6.Nuclearsitesshouldhaveadequateonsiteseismicallyrobust,suitablyshielded,ventilatedandwellequippedbuildingstohousetheEmergencyResponse Centres with similar capabilities to those provided at FukushimaResponseCentres,withsimilarcapabilitiestothoseprovidedatFukushimaDaini andDaiichi,whicharealsosecureagainstotherexternalhazardssuchasflooding.Theywillrequiresufficientprovisionsandmustbesizedtomaintainthewelfareandradiologicalprotectionofworkersneededtomanagetheaccident.

  • C.Reactorsystemstocopewithsevereaccidents.

    h ld h l bl f bl l7.EmergencyResponseCentres shouldhaveavailableasfaraspracticableessentialsafetyrelatedparametersbasedonhardenedinstrumentationandlinessuchascoolantlevels,containmentstatus,pressure,etc.,andhavesufficientsecurecommunicationlinestocontrolroomsandotherplacesonsiteandoffsite.p

    8.Securerobustemergencycorecoolingsystemsforthereactorandthepressurizedcontainmentvessel(PCV)

    9.FuelmeltingandfallingtothebottomofthePCV.10 F l lti th h th PCV i t th t t i t10.FuelmeltingthroughthePCVintothereactorcontainments11.Escapeofasignificantfractionoftheradioisotopesfromthecontainments

    intothereactorbuildingsandfromthereintotheenvironment.12.Needforsystemstocopewithlargevolumesofcontaminatedwaterinthe

    eventofabreachofthereactorpressurevessel(RPV).13.Instrumentationformeasuringstatusofreactorsandspentfuelpools.Greater

    considerationshouldbegiventoprovidinghardenedsystems,communicationsand sources of monitoring equipment for providing essential information forandsourcesofmonitoringequipmentforprovidingessentialinformationforonsiteandoffsiteresponses,especiallyforsevereaccidents.

  • C.Reactorsystemstocopewithsevereaccidents.

    f l h ld b l l d d f l l14.Commoncausefailureshouldbeparticularlyconsideredformultipleunitsitesandmultiplesites,andforindependentunitrecoveryoptions,utilizingallonsiteresourcesshouldbeprovided.Externaleventshaveapotentialofaffectingseveralplantsandseveralunitsattheplantsatthesametime.Thisrequiresap p qsufficientlylargeresourceintermsoftrainedexperiencedpeople,equipment,suppliesandexternalsupport.Anadequatepoolofexperiencedpersonnelwhocandealwitheachtypeofunitandcanbecalledupontosupporttheaffectedit h ld b dsitesshouldbeensured.

    15.TheinternationalnuclearcommunityshouldtakeadvantageofthedataandinformationgeneratedfromtheFukushimaaccidenttoimproveandrefinetheexistingmethodsandmodelstodeterminethesourceterminvolvedinanuclearaccidentandrefineemergencyplanningarrangements.

  • D.Spentfuelpoolissues

    b l f f f l l1.Securerobustcoolingfunctionsofspentfuelpools2.SeeCategoryC,Lesson13above3.PlacementofspentfuelpoolsinnewreactorandNPSdesigns4 Move spent fuel from wet pools to dry casks as soon as practicable4.Movespentfuelfromwetpoolstodrycasksassoonaspracticable.

  • E.Adequacyoftheresponsestosevereaccidents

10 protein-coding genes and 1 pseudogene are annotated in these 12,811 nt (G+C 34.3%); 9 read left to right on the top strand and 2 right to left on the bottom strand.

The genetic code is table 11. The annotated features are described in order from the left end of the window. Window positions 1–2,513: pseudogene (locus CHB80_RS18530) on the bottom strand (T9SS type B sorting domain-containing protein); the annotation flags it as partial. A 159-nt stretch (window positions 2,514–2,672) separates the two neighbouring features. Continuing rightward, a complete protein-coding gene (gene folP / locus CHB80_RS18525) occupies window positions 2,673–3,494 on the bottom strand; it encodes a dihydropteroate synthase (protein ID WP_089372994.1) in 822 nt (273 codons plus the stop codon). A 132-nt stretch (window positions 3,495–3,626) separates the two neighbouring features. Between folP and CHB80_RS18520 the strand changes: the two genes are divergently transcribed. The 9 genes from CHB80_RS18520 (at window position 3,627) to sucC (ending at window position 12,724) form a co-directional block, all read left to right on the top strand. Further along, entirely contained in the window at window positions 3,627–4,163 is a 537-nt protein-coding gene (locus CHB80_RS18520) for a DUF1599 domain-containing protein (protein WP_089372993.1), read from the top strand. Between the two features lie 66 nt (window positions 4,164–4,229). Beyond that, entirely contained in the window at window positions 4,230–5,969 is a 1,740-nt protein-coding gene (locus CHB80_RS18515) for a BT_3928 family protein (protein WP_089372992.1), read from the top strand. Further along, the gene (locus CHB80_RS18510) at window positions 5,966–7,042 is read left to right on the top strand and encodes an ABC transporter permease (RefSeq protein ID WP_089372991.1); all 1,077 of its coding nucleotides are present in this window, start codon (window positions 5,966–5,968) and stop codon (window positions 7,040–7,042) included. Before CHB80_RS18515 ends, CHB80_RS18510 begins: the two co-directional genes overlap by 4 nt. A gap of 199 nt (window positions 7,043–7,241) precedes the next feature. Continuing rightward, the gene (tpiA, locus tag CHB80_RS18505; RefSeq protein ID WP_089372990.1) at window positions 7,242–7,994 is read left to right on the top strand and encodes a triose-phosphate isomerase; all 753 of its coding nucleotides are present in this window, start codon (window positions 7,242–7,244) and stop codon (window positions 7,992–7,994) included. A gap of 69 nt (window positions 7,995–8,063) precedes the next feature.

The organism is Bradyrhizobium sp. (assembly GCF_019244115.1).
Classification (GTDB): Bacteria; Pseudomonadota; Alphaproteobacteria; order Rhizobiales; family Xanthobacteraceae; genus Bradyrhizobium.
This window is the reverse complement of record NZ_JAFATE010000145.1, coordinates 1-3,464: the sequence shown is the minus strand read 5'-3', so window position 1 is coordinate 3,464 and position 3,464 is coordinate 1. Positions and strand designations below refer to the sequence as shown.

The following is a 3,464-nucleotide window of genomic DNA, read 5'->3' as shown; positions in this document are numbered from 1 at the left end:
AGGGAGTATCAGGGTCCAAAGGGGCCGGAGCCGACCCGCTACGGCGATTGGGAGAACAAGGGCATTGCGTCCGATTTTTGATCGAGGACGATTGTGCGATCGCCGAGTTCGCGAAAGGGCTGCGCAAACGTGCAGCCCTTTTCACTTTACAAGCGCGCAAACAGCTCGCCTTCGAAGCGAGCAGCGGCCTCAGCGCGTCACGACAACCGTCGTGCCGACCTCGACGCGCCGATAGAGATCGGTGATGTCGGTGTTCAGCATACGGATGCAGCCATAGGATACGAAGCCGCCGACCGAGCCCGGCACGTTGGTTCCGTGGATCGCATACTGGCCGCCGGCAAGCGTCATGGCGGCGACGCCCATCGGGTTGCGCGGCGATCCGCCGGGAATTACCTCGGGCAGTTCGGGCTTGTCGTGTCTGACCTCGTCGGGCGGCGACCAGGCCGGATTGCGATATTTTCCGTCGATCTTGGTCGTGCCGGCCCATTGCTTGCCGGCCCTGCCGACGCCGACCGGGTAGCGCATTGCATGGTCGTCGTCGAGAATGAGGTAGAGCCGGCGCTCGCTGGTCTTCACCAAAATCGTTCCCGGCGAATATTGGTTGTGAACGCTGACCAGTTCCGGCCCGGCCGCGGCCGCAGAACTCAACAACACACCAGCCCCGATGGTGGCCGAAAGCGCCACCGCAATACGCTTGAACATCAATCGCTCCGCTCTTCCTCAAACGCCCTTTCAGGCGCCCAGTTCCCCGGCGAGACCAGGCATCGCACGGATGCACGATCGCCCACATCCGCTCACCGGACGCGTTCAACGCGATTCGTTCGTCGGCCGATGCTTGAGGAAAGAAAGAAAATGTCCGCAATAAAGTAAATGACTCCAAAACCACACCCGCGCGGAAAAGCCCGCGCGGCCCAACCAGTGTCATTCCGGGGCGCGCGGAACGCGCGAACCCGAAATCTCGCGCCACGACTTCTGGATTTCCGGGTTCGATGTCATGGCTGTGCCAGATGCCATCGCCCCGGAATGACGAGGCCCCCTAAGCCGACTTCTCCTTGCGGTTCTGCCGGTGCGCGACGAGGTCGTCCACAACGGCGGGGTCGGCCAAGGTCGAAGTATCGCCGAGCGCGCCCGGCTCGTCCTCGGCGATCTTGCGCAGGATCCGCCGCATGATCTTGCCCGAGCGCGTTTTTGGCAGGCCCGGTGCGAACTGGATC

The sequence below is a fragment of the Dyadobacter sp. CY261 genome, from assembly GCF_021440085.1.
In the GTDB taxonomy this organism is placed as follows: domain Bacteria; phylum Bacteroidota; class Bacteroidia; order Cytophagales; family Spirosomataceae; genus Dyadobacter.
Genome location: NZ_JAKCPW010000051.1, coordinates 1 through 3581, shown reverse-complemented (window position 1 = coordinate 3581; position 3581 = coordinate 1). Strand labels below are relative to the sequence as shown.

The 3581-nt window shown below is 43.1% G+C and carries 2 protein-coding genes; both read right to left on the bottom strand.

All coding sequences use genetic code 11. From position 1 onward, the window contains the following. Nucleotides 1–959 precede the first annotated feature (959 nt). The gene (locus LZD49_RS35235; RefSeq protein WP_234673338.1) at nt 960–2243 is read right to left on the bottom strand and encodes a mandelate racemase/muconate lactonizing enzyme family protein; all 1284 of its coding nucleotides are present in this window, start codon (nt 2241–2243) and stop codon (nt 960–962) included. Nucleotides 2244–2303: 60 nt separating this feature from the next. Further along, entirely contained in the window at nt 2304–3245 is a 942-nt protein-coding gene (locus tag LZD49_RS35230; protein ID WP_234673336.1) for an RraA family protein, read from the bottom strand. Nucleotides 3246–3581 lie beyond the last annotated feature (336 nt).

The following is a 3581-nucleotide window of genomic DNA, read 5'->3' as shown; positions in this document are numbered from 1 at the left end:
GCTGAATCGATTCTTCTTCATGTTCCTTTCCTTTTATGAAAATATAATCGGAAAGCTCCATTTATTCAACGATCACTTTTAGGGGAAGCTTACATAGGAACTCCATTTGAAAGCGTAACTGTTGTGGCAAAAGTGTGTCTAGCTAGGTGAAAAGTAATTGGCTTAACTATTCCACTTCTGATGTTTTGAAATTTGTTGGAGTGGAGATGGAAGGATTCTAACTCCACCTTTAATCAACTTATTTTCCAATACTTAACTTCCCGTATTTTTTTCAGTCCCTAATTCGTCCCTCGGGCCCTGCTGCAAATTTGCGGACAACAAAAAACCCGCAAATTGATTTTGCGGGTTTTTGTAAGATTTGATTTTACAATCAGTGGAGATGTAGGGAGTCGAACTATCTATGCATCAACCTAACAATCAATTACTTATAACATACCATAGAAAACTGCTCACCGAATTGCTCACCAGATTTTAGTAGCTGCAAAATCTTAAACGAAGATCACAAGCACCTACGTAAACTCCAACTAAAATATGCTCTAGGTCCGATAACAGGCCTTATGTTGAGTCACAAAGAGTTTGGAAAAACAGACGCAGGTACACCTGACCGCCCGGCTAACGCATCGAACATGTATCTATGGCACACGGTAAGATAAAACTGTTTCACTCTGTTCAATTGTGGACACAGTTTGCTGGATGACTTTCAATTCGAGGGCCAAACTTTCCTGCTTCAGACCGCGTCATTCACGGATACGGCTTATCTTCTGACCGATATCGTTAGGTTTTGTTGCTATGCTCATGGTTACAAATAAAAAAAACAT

l f ll1.Hydrogenproductionduetosteamcladdinginteractionsfollowinguncoveringofthecore;enhancementofpreventionmeasures.Theriskandimplicationsofhydrogenexplosionsshouldberevisitedandnecessary mitigating systems should be implementednecessarymitigatingsystemsshouldbeimplemented.

    2.Enhancementofthecontainmentventingsystem.3.Trainingrespondingtosevereaccident4 Central control of emergency supplies and equipment and setting up4.Centralcontrolofemergencysuppliesandequipmentandsettingup

    rescueteam.5.Thoroughaccidentmanagementmeasures.6.Improvementofaccidentresponseenvironment.SevereAccidentp pManagementGuidelinesandassociatedproceduresshouldtakeaccountofthepotentialunavailabilityofinstruments,lighting,powerandabnormalconditionsincludingplantstateandhighradiationfields.

  • F.Adequacyofradiationmonitoring

    h f1.Enhanceradiationexposuremeasurementsystemsforroutineoperationsandduringaccidents.

    2.Adequateidentificationandforecastoftheeffectofreleasedradioactive materialsradioactivematerials.

    3.Enhanceradiationexposuremanagementforworkers.Largescaleradiationprotectionforworkersonsitesundersevereaccidentconditions can be effective if appropriately organized and with well ledconditionscanbeeffectiveifappropriatelyorganizedandwithwellledandsuitabletrainedstaff.

    6.Exercisesanddrillsforonsiteworkersandexternalrespondersinordertoestablisheffectiveonsiteradiologicalprotectioninsevereg paccidentconditionswouldbenefitfromtakingaccountofexperiencesatFukushima.

    7.Enhanceradiationexposuremanagementofmembersofthepublic.

  • G.Adequacyoftheemergencyresponses

    b f b h l l l1.Responsetocombinedemergencyofbothlargescalenaturaldisasterandprolongednuclearaccident

    2.Establishmentofcleardivisionoflaborbetweenrelevantcentralandlocal organizationslocalorganizations.

    3.Enhancementofcommunicationrelevanttotheaccident.4.Enhancementofresponsetoassistancebyothercountriesand

    communication to the international communitycommunicationtotheinternationalcommunity.5.Cleardefinitionofwidespreadevacuationareaandradiological

    protectionguidelineinnuclearemergency.6.Whichreactorsitesarelocatedinareasthatcannotbeadequatelyq y